During the other times, I’m reminded that I am between countries, between identities. That it will be weeks before I see my own home again. That I won’t see the trees start to change outside my own window. That I’ll miss dinners and readings and laughter.

But what I am most convinced of is that Toronto is home, for me. That David is home for me. And that, for as difficult as it may be and for as much as I may cringe at the vastness of the machine I am a part of, my resolve to come home is unflinching. I have status there. I cannot be kept out. I will not be kept out. Not for long, anyway.

*The documentary is a collaboration between my boss, Brian David Johnson, and James Carrott, a cultural historian and steampunk. It’s great. I highly recommend seeing it. It digs deep into the steampunk ethos, and actually asks some of the tougher questions about the movement, like what the fuck is up with fetishizing a period of history defined by imperialism and constraint. (Nisi Shawl and China Mieville have some very choice words on that topic. The film is worth it just to listen to them.)

2 thoughts on “The way out is through: on being stranded in America”

  1. Ugh, what a giant clusterf*** of an experience to have to go through 🙁

    I have a cousin and some friends who live in the L.A. area if you need anything else, although it sounds like you are set as far as that goes. I can probably do very little up here in Seattle, but if there is anything, you can get in touch with me on facebook, twitter, or e-mail. I’ll be prayin for you and sending positive vibes your way so that you can get home as soon as possible!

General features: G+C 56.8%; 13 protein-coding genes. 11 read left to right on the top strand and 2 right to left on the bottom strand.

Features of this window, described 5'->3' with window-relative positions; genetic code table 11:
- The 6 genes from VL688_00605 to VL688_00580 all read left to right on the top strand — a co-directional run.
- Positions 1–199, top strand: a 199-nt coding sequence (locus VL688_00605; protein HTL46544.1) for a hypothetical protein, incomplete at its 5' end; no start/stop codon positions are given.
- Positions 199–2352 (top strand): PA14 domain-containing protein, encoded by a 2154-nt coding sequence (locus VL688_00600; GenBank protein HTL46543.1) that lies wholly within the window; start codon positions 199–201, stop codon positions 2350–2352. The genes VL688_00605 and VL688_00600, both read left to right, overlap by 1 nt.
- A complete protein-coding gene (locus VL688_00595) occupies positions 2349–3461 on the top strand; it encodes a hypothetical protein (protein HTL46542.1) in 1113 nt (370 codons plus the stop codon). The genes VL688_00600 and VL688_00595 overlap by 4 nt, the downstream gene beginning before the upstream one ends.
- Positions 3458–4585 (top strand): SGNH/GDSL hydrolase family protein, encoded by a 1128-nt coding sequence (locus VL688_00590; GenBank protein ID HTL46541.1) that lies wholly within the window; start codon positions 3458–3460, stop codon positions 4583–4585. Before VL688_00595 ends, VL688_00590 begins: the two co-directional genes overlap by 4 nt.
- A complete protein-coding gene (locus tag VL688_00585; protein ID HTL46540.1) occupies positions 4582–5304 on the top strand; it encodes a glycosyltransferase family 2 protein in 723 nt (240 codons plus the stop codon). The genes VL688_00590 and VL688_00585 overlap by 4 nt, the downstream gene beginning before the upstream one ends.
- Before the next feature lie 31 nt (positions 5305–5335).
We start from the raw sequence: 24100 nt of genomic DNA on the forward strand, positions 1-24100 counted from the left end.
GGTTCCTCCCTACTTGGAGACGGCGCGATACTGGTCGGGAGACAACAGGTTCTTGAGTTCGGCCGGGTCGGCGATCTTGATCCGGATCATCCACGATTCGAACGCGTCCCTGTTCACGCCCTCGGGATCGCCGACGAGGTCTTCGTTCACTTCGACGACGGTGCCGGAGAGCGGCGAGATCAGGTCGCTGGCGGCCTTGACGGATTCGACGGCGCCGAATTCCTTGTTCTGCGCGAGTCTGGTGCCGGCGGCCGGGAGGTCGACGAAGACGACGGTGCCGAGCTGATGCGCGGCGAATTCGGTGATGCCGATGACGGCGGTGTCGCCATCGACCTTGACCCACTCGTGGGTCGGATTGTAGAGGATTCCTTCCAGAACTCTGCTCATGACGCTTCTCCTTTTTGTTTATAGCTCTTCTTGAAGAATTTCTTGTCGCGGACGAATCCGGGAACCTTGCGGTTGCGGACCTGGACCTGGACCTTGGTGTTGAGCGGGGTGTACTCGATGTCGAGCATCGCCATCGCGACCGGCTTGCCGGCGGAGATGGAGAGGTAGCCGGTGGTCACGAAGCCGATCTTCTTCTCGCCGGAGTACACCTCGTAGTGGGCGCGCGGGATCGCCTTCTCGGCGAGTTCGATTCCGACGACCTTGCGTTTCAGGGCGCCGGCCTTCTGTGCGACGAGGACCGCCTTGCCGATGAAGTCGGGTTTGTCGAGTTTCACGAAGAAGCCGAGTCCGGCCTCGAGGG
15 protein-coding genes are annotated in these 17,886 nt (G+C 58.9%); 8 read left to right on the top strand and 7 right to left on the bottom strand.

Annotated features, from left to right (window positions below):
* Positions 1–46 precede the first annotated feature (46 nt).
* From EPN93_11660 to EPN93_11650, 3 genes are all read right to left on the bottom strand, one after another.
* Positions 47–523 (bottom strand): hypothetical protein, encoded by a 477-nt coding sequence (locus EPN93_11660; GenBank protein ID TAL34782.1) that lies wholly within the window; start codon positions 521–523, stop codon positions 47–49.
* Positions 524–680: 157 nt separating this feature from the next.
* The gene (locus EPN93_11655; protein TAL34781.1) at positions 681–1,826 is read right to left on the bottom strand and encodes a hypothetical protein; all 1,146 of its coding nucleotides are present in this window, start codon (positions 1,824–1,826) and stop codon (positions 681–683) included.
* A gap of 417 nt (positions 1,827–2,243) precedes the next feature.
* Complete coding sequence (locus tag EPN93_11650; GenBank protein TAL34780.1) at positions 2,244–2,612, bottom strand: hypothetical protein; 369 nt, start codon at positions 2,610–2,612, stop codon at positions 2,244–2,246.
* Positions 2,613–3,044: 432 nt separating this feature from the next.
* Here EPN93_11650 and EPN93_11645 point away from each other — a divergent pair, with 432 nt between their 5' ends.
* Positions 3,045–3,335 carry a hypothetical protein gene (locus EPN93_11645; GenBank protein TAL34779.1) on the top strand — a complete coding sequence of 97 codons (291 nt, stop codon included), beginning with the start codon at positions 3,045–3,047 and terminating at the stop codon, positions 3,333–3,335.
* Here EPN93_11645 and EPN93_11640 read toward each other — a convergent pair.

2. I’m surprised the Canadian consulate hasn’t been more helpful, but I guess the lack of other ID is the crucial point. I lost my passport in Australia on a flight between Adelaide and Melbourne (in the seat pocket — doh! — but strangely Virgin couldn’t find it until 3 YEARS later when they mailed it back to me). It was during an Australian national holiday, nowhere was open where I could even get passport photos, and nowhere was open the day before since it was Sunday. I had to wait 3 days just to get the photos done. The consulate was just a small office, but the woman there was tremendously helpful. I was fortunate to be staying with a friend who could vouch for my identity, and fortunately I had my driver’s license and OHIP card (old style without the photo). First she wanted me to fly to Canberra to visit the main consulate office. Being a student at the time, that really wasn’t an option, since I would have had to fly back to Melbourne to use my existing ticket to Sydney, stay a few days at the hostel on the beach, then home to Toronto. Fortunately she made a few calls and thought she could handle everything over the phone to Canberra, which she did. I got a temporary visa, and flew home a few days later.